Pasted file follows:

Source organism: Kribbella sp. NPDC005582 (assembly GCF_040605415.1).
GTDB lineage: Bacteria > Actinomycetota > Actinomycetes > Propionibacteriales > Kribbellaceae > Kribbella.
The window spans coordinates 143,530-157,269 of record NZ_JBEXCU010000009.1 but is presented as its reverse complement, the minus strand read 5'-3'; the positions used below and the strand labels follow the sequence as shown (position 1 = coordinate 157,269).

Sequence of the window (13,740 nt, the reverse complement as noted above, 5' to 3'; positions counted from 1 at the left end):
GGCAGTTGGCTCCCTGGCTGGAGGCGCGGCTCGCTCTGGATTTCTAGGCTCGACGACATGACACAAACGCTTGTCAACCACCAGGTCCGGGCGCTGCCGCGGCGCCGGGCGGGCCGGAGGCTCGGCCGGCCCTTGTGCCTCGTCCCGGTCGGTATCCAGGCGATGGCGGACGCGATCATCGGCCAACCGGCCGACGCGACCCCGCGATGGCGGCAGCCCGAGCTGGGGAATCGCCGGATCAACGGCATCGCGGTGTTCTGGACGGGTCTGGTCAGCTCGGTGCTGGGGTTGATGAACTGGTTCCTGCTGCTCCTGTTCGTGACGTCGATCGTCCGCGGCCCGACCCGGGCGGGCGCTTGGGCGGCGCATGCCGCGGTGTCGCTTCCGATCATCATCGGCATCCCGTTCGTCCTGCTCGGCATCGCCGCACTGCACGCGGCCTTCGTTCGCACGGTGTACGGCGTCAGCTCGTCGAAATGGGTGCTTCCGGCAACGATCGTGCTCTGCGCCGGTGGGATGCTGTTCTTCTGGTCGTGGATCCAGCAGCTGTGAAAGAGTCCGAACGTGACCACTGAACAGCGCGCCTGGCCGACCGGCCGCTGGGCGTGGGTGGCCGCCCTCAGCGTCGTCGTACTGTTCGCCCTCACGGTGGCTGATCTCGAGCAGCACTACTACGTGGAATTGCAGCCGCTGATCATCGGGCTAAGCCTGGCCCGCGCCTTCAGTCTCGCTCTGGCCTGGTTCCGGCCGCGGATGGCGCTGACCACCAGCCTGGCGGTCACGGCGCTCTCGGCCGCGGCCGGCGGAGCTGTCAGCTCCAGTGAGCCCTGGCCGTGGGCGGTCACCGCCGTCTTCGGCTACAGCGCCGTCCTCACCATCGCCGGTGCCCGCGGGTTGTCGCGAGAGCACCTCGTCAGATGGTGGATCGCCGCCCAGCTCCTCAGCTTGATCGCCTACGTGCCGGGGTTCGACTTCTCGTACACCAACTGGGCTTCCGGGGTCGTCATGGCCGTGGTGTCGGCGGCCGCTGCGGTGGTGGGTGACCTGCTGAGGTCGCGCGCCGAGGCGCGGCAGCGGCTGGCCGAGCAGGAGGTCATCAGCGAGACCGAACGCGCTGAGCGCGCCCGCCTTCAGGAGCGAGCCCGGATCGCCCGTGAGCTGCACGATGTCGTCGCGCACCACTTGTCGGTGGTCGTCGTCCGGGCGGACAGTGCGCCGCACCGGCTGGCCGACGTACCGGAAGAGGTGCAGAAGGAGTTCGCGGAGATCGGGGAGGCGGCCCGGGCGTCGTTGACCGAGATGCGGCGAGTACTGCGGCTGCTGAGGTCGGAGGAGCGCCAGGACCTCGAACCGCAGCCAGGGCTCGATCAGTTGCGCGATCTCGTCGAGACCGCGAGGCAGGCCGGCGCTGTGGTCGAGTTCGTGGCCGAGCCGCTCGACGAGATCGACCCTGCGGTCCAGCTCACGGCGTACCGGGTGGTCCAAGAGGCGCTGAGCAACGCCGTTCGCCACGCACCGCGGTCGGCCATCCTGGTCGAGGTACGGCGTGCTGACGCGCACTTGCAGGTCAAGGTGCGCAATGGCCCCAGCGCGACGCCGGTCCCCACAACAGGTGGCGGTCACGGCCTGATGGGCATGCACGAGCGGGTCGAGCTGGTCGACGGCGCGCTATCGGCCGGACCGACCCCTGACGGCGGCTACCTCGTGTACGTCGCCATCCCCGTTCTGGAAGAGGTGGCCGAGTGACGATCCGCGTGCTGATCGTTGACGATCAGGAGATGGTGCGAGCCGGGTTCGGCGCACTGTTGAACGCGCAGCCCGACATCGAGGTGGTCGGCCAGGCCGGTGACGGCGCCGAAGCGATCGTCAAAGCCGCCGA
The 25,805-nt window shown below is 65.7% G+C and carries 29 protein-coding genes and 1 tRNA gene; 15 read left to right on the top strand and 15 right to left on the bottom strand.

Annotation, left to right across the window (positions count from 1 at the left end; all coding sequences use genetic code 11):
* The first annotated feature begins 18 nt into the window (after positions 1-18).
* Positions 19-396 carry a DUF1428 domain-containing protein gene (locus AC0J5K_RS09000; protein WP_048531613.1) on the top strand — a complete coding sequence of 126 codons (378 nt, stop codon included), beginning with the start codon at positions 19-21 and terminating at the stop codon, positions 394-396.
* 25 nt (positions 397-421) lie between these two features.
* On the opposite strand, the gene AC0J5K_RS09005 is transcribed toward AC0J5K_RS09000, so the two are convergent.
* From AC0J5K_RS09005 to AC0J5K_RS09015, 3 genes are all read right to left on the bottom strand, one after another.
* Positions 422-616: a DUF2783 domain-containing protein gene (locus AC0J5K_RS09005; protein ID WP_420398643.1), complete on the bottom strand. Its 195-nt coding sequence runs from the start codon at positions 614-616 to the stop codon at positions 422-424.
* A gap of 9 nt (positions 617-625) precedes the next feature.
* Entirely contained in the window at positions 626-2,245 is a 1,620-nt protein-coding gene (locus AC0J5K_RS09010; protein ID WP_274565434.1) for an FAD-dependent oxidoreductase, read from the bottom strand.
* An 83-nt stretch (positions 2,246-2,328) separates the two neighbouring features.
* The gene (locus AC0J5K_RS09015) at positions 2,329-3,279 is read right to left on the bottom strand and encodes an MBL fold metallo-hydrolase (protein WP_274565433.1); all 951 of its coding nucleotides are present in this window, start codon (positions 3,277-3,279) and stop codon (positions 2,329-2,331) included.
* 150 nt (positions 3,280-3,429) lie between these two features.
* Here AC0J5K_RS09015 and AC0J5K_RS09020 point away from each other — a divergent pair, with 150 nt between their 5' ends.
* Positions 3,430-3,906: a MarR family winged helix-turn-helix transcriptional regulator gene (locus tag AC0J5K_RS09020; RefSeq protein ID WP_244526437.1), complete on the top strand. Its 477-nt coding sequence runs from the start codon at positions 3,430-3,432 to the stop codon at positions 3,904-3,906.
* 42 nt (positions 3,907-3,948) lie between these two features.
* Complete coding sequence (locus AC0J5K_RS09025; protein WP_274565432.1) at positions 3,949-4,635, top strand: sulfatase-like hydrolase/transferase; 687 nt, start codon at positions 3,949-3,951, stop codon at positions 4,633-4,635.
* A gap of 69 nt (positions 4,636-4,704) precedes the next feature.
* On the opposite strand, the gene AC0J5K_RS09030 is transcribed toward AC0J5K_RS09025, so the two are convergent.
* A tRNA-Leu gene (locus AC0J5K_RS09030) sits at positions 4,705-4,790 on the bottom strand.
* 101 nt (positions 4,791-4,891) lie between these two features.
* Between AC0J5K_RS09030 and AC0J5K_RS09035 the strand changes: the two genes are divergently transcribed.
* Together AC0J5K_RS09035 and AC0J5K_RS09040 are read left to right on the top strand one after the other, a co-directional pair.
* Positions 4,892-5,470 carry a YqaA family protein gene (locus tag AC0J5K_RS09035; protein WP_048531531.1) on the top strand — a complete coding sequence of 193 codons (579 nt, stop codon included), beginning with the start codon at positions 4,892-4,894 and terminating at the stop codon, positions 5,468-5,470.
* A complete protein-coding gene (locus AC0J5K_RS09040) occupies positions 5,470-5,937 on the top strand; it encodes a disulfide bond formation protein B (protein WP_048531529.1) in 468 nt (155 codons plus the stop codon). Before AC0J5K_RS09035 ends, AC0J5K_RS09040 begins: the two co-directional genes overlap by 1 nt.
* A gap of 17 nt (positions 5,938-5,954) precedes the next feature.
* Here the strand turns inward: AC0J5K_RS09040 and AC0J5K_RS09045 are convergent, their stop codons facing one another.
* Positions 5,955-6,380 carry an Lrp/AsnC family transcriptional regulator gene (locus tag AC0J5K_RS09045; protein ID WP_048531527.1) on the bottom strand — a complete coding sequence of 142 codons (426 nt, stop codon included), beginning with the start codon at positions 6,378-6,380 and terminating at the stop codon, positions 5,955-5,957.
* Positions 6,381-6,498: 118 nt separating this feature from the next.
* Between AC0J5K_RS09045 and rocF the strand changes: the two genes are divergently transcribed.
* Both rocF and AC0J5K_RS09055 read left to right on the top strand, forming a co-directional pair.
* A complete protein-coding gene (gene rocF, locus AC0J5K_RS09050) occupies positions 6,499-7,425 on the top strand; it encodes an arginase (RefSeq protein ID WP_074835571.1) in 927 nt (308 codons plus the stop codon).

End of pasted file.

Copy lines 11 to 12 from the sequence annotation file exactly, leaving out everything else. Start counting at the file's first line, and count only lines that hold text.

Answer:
* On the opposite strand, the gene AC0J5K_RS09005 is transcribed toward AC0J5K_RS09000, so the two are convergent.
* From AC0J5K_RS09005 to AC0J5K_RS09015, 3 genes are all read right to left on the bottom strand, one after another.